Big changes coming to help Lubbock’s serious mental health issues

Lubbock has a mental health problem.

“If someone has a problem and they’re having a short-term mental health crisis, what do we do with them?” asked Mayor Tray Payne recently. “If they’re committing a crime and police officers have to go out and address the issue – where do we take them? Where do we go?” 

Payne spoke at a seminar last month organized by the Lubbock-based Carol Wolfe Foundation at Southcrest Baptist Church. 

The answer right now, usually, is jail.

Lubbock will get a new psychiatric facility and a new city/county joint health department targeting mental health by next year. Within two years, two more facilities are planned to help the mentally ill.

Local leaders pushed for these changes starting in 2019. A combination of COVID relief funds and state spending will pay for the new facilities.  

Hope Center will be built on the same East Lubbock campus as Sunrise Canyon, which is a short-term psychiatric hospital. Hope Center is what sometimes is called a diversion center, keeping people from an emergency room or the county jail.  

“EMS or police, fire, or family members will have this as an option and you can take them to this diversion center,” Payne said. 

Carol Wolfe Foundation event at Southcrest Baptist Church in Lubbock, Texas.
Mayor Tray Payne at the Carol Wolfe Foundation event hosted by Southcrest Baptist Church. Credit: James Clark.

How big is our problem?

Lubbock had the highest rate of attempted suicide by children between the ages of 6 and 17 in Texas, according to a  company called Nomi Health, which released an analysis of insurance claims.

More numbers that illustrate the challenge:  

  • 1,799: number of inpatient psychiatric admissions for Lubbock County residents from April 2017 to March 2018, according to a 2019 report, commissioned by the City of Lubbock, Lubbock County, the Texas Tech University Health Sciences Center and others.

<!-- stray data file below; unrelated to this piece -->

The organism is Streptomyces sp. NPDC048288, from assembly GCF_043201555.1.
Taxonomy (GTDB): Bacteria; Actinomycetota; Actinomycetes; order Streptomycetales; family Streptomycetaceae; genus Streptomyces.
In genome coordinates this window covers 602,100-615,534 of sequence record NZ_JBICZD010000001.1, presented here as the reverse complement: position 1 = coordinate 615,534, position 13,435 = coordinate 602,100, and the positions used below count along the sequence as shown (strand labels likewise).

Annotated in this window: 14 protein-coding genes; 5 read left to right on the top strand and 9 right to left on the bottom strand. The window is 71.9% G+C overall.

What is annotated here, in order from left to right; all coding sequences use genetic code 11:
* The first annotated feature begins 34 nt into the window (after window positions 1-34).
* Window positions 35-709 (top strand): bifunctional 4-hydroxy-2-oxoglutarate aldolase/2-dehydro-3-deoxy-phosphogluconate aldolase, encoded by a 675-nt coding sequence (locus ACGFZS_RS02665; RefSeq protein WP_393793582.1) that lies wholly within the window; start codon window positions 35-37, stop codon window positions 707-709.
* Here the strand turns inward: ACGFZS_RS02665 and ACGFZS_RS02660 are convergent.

• 18: Percent of those were children.
  • 20,000: Children ages 6-17 had mental health or substance use disorders in Lubbock County out of a total of 50,000, according to the same report. It also said 4,000 children suffered “serious emotional disorders,” meaning a problem interfering with everyday life.
  • 21: Lubbock County psychiatrists – or 6.9 per 100,000 residents – approximately half the national average, the report said.  
  • 47: Percent of those needing psychiatric care admitted to hospitals outside the Lubbock area. 

Leaders from local government, the two major health systems, schools, courts, law enforcement, juvenile justice, mental health providers, Texas Tech, charitable organizations and organizations for the homeless all agreed Lubbock needed improvement.  

There are other projects not driven by local government:

  • Covenant Children’s Relational Health Center opened in the summer as a partnership with Texas Tech Physicians. It’s the region’s first health center of its kind, offering outpatient help for children and parents.
  • The privately-owned Oceans Behavioral Hospital in Lubbock opened in February – offering inpatient care to adults.

City and County put their minds together on mental health 

Police officers or emergency rooms often become the first line of help for people, the 2019 report said.  Then COVID hit and there was ARPA (American Rescue Plan Act) money.   

“In May 2022 the city and county entered into an agreement to create a public health district,” Katherine Wells, Lubbock’s director of public health, told Lubbock Lights.  

The city purchased a building at 2015 50th Street for renovation and will be ready for the joint city/county health department next year.  

The county chipped in $3.5 million of ARPA funds in exchange for a 5-year deal, which can be renewed, to provide services for all of Lubbock County, not just those in the city.